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How Google Glass Works


The Birth of Google Glass
Google X team members Mac Smith and Mitch Heinrich -- who both helped develop Project Glass -- present another concept, Project Loon, at the Googleplex in Mountain View, California.
Google X team members Mac Smith and Mitch Heinrich -- who both helped develop Project Glass -- present another concept, Project Loon, at the Googleplex in Mountain View, California.
Talia Herman/Corbis

One of Google's many divisions is called Google X. Descriptions from visitors make it sound like it's equal parts computer lab and mad scientist's lair [source: Miller and Bilton]. Projects at Google X tackle big problems in engineering. Everything from networked homes to space elevators gets a shot within the lab. One of the many projects the division worked on is Project Glass.

Back in April 2012, a Project Glass account appeared on Google's social networking platform Google Plus. The account's first post revealed the purpose of the project -- to build a wearable computer that helps you "explore and share your world" [source: Google Glass]. The post included a concept video of what the project -- a pair of glasses -- might be able to do in the future.

In other posts and articles, Google released more details about the glasses. Some versions had no lenses. What all versions did have was a thick area of the frame over the right eye. This is where Google put the screen for the glasses. To look at the screen, you have to glance up with your eyes. The placement was important -- putting the screen in your direct line of vision could result in some serious safety problems.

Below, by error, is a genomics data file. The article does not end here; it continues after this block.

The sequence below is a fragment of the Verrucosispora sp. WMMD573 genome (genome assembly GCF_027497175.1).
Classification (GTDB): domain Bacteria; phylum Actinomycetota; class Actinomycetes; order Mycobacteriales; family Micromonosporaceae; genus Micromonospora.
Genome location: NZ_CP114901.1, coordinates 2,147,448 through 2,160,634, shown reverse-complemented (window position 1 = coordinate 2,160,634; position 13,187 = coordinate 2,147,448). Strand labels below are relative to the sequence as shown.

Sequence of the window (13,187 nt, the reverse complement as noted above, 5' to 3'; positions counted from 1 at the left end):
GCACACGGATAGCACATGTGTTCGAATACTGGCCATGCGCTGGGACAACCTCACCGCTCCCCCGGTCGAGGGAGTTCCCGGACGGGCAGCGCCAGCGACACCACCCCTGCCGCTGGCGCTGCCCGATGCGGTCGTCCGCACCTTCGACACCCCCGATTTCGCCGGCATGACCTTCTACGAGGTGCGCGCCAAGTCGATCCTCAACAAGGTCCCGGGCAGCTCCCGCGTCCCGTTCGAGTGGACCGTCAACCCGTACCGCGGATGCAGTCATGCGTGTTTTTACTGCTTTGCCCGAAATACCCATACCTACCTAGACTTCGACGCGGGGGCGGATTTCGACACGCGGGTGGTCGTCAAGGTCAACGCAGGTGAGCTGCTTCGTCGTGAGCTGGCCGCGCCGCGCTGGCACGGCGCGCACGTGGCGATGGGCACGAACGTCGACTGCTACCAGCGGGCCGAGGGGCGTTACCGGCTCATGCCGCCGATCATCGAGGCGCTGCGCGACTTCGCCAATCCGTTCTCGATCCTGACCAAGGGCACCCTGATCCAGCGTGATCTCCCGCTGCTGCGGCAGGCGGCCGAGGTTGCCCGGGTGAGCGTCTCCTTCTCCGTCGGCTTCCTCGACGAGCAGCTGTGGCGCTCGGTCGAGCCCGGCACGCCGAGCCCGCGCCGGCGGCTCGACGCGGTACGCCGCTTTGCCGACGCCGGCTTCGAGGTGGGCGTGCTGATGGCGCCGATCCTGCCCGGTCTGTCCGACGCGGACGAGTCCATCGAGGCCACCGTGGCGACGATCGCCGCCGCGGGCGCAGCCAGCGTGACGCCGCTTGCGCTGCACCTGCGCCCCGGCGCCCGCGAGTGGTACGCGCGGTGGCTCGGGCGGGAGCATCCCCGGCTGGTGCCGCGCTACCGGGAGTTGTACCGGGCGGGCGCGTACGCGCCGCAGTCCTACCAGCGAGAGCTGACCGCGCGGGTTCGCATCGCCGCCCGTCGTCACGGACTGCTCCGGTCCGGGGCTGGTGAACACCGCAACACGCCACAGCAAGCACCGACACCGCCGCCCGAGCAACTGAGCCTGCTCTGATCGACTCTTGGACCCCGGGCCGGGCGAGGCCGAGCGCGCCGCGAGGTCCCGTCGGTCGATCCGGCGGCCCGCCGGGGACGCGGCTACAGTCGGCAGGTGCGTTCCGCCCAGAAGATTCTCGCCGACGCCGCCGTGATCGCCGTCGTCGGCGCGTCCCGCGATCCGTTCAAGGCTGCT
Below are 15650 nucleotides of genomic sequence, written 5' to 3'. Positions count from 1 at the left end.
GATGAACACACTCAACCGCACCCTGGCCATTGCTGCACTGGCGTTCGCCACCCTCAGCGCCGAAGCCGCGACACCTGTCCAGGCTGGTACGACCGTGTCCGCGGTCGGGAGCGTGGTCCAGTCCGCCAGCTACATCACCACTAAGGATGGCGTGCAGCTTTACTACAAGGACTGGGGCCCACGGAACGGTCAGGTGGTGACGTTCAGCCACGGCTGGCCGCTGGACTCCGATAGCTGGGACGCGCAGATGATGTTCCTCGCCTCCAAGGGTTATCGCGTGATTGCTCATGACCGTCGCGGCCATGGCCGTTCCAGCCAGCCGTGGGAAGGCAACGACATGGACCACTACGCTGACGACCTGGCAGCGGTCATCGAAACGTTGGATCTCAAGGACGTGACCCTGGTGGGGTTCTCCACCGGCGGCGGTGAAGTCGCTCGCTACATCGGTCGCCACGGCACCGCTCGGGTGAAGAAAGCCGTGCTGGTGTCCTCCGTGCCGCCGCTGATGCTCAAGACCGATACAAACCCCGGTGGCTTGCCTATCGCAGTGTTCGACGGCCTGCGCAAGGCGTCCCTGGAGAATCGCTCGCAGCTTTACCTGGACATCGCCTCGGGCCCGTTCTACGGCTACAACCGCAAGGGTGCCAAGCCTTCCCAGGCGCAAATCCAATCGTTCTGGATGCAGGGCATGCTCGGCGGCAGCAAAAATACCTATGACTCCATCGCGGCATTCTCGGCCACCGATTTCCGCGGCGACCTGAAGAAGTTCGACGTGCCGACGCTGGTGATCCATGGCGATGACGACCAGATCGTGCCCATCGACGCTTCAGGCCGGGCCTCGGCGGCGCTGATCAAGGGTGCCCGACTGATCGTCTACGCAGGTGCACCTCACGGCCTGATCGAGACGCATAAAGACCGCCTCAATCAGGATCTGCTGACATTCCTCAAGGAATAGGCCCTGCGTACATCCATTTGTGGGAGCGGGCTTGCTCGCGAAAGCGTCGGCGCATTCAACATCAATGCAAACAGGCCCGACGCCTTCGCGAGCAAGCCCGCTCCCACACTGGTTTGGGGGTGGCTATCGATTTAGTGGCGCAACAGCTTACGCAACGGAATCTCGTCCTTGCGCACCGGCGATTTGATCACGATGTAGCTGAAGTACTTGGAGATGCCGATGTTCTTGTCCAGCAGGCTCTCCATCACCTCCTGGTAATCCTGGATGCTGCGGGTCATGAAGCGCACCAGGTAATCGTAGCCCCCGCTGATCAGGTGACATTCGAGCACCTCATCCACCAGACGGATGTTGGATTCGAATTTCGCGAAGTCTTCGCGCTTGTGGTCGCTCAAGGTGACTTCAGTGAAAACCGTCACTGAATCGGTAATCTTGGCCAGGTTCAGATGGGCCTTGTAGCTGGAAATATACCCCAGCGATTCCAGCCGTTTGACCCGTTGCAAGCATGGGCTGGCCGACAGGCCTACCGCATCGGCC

It wasn't long after Google released the concept video that people got a chance to see a pair of the glasses in real life. Google co-founders Sergey Brin and Larry Page wore the high-tech specs to events in late spring of 2012. And at the Google I/O event on June 27, 2012, Google gave attendees a thrilling demonstration of the technology.

The Google I/O took place inside the Moscone Center in San Francisco, but the first part of the demonstration was outside the building. To be more specific, it was a few thousand feet above the building. Google had outfitted a skydiving team riding in a blimp with Google Glass, and had set up a Hangout -- a video chat on the Google Plus platform -- with the team. Footage from the Glass cameras caught all the action. The team jumped from the blimp and maneuvered so that they landed on the roof of the Moscone Center.

The demonstration didn't end there. Expert bicyclists, also wearing Glass, did tricks on top of the Moscone Center's roof until they reached the edge of the building. Then, a man wearing Glass rappelled down the side of the building and handed off a package to another biker. That biker weaved through the conference center to get to the stage and hand the package off to Sergey Brin.

The audience watched the whole thing happen on a giant screen as footage from the various glasses played out in front of them [source: Google Developers]. Afterward, members from the Google X team in charge of the project talked about the philosophy behind the eyewear. Brin then returned to the stage to announce that Google planned to ship a developer pair of the glasses called the Explorer Edition in early 2013 for $1,500. That's still the cost of the Explorer glasses, but it may not be the final price for Google Glass once it hits the general consumer market.


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